In a traditional extensive form game, we generally deal with discrete strategy spaces (and usually, to make things even esaier, only 2 strategies are considered like, idk, defect or cooperate). At every decision node, a player has a finite set of actions they can choose from. Thing is, we usually face a lot more strategies so that the set of strategy can eventually be considered as infinite. How do take thta into account? Well, in an extensive form game, a continuous action space (contrary to the discrte case we mentionned above) is typically drawn using an arc connecting two branches representing the upper and lower bounds of the action space.

The use of an arc to represent a continuous strategy space in an extensive form game is a powerful way to capture a whole spectrum of strategic possibilities that a player can choose from. It’s a marvelous way to represent and analyze complex strategic interactions where the players have an infinite number of choices.

This difference is incredibly powerful as it allows us to model and understand a broader range of real-world strategic interactions. Whether it’s negotiations, pricing strategies, or any scenario where decisions aren’t merely discrete choices, the use of continuous strategies in extensive form games truly broadens the horizons of strategic decision making in GT.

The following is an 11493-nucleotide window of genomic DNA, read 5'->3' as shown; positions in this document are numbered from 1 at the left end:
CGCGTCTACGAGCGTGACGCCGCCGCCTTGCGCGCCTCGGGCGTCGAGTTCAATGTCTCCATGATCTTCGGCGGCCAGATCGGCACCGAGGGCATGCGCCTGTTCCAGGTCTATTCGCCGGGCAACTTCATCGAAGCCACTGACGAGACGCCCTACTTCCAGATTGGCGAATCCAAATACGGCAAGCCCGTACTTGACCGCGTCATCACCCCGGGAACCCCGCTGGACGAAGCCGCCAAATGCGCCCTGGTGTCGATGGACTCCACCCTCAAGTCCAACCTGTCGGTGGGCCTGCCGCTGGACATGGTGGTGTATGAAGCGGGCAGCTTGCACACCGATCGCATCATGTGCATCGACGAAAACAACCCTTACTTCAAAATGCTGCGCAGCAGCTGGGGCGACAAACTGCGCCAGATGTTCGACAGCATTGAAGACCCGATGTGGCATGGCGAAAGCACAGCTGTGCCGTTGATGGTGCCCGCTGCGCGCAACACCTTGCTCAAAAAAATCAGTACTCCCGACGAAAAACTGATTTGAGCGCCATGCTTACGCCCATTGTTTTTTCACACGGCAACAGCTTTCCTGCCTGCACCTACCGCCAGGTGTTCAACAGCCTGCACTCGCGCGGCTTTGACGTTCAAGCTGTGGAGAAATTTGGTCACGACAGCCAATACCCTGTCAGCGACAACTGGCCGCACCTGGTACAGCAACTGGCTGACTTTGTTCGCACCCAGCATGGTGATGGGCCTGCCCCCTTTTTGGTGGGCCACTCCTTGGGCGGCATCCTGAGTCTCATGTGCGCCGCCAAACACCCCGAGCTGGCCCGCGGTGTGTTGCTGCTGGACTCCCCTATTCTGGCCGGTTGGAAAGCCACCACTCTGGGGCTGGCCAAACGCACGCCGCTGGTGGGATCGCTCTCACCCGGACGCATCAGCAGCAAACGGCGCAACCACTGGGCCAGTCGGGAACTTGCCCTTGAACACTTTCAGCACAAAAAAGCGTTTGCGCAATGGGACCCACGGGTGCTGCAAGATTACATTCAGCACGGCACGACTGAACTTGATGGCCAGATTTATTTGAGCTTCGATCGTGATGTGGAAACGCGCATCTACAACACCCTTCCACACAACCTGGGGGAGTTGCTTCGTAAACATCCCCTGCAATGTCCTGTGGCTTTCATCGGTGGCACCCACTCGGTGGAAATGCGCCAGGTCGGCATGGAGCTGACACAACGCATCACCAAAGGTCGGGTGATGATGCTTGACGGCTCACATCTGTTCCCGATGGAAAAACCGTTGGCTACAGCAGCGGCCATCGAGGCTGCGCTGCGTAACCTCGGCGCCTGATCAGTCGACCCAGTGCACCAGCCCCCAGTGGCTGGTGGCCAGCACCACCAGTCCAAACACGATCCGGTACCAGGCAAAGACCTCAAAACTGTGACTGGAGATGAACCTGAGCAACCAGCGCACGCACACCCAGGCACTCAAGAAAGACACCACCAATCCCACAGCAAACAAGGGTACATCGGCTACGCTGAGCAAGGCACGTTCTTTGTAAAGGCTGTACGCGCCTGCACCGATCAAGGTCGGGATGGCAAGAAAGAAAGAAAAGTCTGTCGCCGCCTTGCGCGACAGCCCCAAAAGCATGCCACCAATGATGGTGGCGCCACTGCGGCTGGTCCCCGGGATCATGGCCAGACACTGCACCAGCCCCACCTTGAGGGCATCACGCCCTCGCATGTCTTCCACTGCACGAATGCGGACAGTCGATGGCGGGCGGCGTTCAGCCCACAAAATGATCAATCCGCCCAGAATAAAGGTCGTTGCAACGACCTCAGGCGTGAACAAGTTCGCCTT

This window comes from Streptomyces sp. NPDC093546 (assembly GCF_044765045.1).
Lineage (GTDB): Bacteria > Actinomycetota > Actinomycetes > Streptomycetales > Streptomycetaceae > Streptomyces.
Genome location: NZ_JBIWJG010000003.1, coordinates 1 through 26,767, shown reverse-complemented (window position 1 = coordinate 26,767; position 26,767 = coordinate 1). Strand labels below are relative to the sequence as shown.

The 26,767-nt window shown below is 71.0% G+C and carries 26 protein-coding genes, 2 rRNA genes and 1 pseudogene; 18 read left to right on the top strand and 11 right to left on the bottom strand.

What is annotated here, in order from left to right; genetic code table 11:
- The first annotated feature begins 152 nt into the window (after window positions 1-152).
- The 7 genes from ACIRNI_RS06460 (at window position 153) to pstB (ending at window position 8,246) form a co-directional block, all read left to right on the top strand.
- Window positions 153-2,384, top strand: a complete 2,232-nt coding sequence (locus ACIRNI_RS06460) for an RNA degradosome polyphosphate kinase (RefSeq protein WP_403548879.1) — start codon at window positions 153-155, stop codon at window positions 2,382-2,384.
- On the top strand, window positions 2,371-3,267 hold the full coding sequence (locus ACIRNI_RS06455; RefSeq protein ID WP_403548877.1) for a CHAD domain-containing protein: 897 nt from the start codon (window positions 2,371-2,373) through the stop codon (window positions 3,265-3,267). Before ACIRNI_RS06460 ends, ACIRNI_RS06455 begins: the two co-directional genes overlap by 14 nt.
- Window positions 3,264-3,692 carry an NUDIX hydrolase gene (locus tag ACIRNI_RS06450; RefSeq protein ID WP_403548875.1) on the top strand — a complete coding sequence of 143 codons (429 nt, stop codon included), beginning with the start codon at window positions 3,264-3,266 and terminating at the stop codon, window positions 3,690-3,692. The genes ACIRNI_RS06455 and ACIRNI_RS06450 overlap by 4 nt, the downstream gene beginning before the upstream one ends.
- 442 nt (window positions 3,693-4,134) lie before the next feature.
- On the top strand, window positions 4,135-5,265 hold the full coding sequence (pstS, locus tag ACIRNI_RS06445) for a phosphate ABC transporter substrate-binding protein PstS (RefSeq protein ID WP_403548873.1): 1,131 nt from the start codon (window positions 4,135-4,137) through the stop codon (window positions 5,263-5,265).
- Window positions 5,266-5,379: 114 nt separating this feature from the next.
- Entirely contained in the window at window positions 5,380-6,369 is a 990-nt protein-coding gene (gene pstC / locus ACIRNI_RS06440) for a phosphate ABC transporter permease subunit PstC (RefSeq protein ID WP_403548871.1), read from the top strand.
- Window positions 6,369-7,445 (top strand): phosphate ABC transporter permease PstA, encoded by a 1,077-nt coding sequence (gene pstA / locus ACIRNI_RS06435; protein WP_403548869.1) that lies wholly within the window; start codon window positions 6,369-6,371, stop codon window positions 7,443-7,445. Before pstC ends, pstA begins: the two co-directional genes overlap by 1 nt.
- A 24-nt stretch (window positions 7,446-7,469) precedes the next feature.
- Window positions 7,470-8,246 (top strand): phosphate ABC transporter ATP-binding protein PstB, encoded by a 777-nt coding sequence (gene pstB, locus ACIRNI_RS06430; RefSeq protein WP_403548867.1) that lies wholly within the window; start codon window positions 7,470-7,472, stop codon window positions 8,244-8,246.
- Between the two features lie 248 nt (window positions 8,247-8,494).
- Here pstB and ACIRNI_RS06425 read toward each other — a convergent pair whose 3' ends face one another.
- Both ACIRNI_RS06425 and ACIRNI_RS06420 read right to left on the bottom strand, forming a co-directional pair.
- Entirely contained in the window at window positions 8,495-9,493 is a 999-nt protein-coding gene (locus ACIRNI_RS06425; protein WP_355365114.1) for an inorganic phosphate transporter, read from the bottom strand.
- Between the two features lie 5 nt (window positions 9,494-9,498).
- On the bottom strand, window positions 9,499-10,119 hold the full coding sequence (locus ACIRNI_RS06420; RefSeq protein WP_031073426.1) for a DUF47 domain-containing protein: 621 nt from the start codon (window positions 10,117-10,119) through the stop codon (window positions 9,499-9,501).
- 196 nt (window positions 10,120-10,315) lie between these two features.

decision tree

Stochastic differential equations

One day I was wandering around my university library, glancing casually at some of the book titles on the shelves. Suddenly, one title struck me. ‘Stochastic differential equation’. I stopped immediately, shocked by the title, which seemed to me to be an oxymoron. I had always learned that differential equations were, by definition, something purely deterministic: given the initial state of the system (the initial conditions), the differential equation provides a precise and purely deterministic formula for how the system evolves over time, i.e the future state of a system is entirely determined by its current state and the laws of motion.

Thus, how on earth do you have the audacity to add the qualifier ‘stochastic’ to a differential equation?? Well, thing is, uncertainty and variability and like almost everywhere in a lot of world models. An SDE is a differential equation in which one or more of the terms is a stochastic process, resulting in a solution which is also a stochastic process, capturing the eventual uncertainty or variability. This means the future state of the process isn’t determined solely by the current state, but also involves a random element. SDEs are instrumental in many fields, especially in physics, economics, and engineering, where systems are subjected to random influences. In finance, for instance, they’re used to model assets or instrument prices because they capture both the general trend (like interest rates) and the random market fluctuations. One canonical example of SDEs is the Brownian motion.